8 What is a definition of stress? Stress is defined as a person's response to his environment. Stress is measured in terms of arousal or stimulation. As such, stress must be present for a person to function. Each person has his own normal (homeostatic) level of arousal at which he functions best. If something unusual in the environment occurs, this level of arousal is affected.

9 Three phases of arousal in Stress Phase 1 Alarm phase: When an unusual (or stressful) event occurs, the output of energy drops for a short period as the event is registered in the person's mind. Phase 2 Adaptation phase: Next, the output of energy increases above the normal level; arousal is heightened as the person seeks to deal with the situation. Adaptation responses available to humans include physically running away, fighting, freezing (self- immobilization), suppression emotion, or learning Phase 3 Exhaustion phase: Finally the person's available energy is expended and his capacity to function effectively is reduced

10 Personal life events analysis To learn the level of stress (distress) in your life, fill out the Life Events Handout now. Highlight the value at the right of each of the Life Events if it has occurred within the past 12 month. So how did you do on this Inventory? How to analyze your score: Add the values of all the items you identified with. If your total score is more than 150, find ways to reduce stress in your daily life so that your stress level doesn't increase. The higher the score, the harder one needs to work at staying physically well.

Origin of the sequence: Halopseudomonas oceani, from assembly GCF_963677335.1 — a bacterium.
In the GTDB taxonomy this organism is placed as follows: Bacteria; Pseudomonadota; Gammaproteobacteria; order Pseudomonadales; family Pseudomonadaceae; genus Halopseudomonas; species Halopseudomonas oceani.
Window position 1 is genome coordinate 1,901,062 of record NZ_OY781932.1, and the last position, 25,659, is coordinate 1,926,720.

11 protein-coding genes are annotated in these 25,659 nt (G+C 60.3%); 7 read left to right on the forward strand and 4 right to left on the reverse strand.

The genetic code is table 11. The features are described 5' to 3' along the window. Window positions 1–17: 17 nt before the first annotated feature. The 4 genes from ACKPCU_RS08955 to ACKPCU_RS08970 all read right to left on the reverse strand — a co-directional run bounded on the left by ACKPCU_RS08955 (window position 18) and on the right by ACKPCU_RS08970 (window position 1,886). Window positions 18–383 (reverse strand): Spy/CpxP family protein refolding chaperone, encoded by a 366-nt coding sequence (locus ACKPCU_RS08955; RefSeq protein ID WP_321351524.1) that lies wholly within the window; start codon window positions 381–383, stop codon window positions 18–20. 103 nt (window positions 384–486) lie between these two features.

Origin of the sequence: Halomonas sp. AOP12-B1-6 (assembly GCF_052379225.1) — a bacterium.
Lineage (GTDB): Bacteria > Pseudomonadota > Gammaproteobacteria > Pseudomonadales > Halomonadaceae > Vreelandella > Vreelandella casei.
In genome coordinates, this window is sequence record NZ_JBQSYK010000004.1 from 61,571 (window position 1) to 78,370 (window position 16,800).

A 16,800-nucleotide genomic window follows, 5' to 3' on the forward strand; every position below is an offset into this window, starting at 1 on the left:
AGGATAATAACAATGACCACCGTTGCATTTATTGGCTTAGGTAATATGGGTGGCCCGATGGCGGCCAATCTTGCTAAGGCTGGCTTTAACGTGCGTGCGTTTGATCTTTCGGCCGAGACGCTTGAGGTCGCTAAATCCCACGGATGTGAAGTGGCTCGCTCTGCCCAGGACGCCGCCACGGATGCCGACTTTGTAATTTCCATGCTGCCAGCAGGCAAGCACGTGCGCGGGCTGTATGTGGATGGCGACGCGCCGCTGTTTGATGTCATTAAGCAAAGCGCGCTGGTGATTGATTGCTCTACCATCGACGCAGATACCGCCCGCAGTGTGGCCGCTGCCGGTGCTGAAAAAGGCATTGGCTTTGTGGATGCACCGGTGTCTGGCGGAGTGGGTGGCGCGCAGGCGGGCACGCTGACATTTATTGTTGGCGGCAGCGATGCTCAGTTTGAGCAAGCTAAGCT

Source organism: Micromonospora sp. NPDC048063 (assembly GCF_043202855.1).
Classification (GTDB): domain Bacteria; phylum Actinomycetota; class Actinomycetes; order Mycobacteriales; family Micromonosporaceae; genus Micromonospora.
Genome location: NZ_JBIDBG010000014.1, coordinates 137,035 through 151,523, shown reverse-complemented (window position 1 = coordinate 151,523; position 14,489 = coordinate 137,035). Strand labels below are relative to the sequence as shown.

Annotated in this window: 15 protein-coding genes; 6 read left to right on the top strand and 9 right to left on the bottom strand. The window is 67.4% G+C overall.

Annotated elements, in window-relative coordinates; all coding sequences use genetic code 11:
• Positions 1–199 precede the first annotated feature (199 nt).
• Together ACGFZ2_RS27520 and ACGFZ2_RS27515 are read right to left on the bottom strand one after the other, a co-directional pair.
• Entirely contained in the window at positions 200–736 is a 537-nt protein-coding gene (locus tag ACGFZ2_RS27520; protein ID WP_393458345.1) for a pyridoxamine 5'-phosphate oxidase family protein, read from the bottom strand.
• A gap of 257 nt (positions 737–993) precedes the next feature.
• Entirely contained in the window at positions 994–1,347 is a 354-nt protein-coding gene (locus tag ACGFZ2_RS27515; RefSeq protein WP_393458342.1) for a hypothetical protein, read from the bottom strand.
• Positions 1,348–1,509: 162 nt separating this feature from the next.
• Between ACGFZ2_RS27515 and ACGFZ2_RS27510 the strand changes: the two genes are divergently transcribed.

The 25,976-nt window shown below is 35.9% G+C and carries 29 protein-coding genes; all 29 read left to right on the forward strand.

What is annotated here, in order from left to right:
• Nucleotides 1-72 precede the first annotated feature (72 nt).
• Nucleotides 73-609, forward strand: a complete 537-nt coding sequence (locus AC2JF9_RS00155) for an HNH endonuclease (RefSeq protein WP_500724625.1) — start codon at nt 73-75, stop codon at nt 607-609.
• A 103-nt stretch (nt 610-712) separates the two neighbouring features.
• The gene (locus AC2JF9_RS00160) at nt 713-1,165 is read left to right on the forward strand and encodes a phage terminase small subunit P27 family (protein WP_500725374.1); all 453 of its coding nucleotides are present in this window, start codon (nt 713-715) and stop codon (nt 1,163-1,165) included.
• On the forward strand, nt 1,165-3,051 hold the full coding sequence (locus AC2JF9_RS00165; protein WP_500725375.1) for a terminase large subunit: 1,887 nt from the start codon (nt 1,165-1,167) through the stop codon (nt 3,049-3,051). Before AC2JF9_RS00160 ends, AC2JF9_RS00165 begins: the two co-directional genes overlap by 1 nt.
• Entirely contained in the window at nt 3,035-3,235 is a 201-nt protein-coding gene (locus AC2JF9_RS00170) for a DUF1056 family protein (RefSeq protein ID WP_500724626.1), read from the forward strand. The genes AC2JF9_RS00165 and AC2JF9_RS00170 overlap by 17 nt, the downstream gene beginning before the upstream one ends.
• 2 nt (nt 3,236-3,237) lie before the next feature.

11 Suggested uses for personal life- events analysis: Become familiar with the different events and the amounts of stress they promote Put the list of events where your family can easily refer to it several times a day Practice recognizing the stress level when one of these events happens Think about the meaning of the event for you and identify your feelings Think about the different ways you can adjust to the event Take your time in arriving at decisions Anticipate life changes and plan for them well in advance whenever possible Pace yourself. It can be done even if you are in a hurry Look at the accomplishment of a task as a part of ongoing daily living; avoid looking at such an achievement as a stopping point. Congratulate yourself and push ahead Recognize that your internal mechanism of coping with stress is directly tied to how your health and well-being will be influenced by it

12 Don’t Forget: Signs of Physical response to Stress Stress results in increased: heart rate blood pressure, respiration perspiration pupil dilation muscle tension

13 Don’t forget: What are results of chronic stress? In the state of chronic stress there is chronically elevated: heart rate blood pressure respiration are chronically elevated Common stress-related illnesses include: Coronary artery disease Peptic ulcer Mental illness

14 Don’t forget: It is important to work on Your Relaxation Response The signs of this relaxation physical response include decreased: heart rate blood pressure respiration pupil dilation muscle tension It is important to daily use the stress-management strategy to evoke relaxation physical response